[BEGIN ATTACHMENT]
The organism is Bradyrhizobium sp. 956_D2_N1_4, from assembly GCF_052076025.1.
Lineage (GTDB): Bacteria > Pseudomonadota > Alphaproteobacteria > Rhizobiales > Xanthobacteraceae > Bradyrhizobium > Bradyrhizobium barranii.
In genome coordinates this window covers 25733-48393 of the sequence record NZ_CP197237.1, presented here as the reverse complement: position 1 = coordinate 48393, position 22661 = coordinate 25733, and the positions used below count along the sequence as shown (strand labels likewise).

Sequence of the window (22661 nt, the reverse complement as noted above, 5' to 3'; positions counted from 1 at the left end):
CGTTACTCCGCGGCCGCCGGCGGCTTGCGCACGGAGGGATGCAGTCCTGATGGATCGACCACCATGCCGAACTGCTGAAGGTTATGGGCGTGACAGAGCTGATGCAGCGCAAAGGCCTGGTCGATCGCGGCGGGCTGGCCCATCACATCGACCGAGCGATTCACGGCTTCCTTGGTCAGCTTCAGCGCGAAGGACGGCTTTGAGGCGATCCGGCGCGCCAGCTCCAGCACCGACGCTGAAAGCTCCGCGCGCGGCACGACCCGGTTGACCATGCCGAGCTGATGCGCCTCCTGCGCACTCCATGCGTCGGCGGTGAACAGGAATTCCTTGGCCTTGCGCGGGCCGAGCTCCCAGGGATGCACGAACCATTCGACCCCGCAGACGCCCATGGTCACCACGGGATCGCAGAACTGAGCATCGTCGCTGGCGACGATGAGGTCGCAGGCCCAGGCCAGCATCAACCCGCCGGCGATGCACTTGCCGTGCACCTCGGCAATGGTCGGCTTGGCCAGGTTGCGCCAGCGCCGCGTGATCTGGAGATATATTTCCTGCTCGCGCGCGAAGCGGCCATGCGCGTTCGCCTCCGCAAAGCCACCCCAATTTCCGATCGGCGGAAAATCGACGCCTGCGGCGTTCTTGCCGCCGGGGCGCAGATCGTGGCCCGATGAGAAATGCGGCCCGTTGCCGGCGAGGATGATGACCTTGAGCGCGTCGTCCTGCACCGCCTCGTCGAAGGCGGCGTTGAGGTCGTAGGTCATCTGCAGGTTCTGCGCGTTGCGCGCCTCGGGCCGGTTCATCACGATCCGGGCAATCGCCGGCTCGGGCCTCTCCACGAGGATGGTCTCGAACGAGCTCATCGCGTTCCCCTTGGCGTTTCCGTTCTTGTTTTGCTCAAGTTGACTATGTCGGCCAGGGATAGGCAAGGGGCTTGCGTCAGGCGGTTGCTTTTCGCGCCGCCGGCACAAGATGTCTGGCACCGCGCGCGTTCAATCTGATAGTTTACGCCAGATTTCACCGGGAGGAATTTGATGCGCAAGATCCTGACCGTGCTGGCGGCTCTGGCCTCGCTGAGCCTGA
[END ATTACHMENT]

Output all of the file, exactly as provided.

The organism is Bradyrhizobium sp. 956_D2_N1_4, from assembly GCF_052076025.1.
Lineage (GTDB): Bacteria > Pseudomonadota > Alphaproteobacteria > Rhizobiales > Xanthobacteraceae > Bradyrhizobium > Bradyrhizobium barranii.
In genome coordinates this window covers 25733-48393 of the sequence record NZ_CP197237.1, presented here as the reverse complement: position 1 = coordinate 48393, position 22661 = coordinate 25733, and the positions used below count along the sequence as shown (strand labels likewise).

Sequence of the window (22661 nt, the reverse complement as noted above, 5' to 3'; positions counted from 1 at the left end):
CGTTACTCCGCGGCCGCCGGCGGCTTGCGCACGGAGGGATGCAGTCCTGATGGATCGACCACCATGCCGAACTGCTGAAGGTTATGGGCGTGACAGAGCTGATGCAGCGCAAAGGCCTGGTCGATCGCGGCGGGCTGGCCCATCACATCGACCGAGCGATTCACGGCTTCCTTGGTCAGCTTCAGCGCGAAGGACGGCTTTGAGGCGATCCGGCGCGCCAGCTCCAGCACCGACGCTGAAAGCTCCGCGCGCGGCACGACCCGGTTGACCATGCCGAGCTGATGCGCCTCCTGCGCACTCCATGCGTCGGCGGTGAACAGGAATTCCTTGGCCTTGCGCGGGCCGAGCTCCCAGGGATGCACGAACCATTCGACCCCGCAGACGCCCATGGTCACCACGGGATCGCAGAACTGAGCATCGTCGCTGGCGACGATGAGGTCGCAGGCCCAGGCCAGCATCAACCCGCCGGCGATGCACTTGCCGTGCACCTCGGCAATGGTCGGCTTGGCCAGGTTGCGCCAGCGCCGCGTGATCTGGAGATATATTTCCTGCTCGCGCGCGAAGCGGCCATGCGCGTTCGCCTCCGCAAAGCCACCCCAATTTCCGATCGGCGGAAAATCGACGCCTGCGGCGTTCTTGCCGCCGGGGCGCAGATCGTGGCCCGATGAGAAATGCGGCCCGTTGCCGGCGAGGATGATGACCTTGAGCGCGTCGTCCTGCACCGCCTCGTCGAAGGCGGCGTTGAGGTCGTAGGTCATCTGCAGGTTCTGCGCGTTGCGCGCCTCGGGCCGGTTCATCACGATCCGGGCAATCGCCGGCTCGGGCCTCTCCACGAGGATGGTCTCGAACGAGCTCATCGCGTTCCCCTTGGCGTTTCCGTTCTTGTTTTGCTCAAGTTGACTATGTCGGCCAGGGATAGGCAAGGGGCTTGCGTCAGGCGGTTGCTTTTCGCGCCGCCGGCACAAGATGTCTGGCACCGCGCGCGTTCAATCTGATAGTTTACGCCAGATTTCACCGGGAGGAATTTGATGCGCAAGATCCTGACCGTGCTGGCGGCTCTGGCCTCGCTGAGCCTGA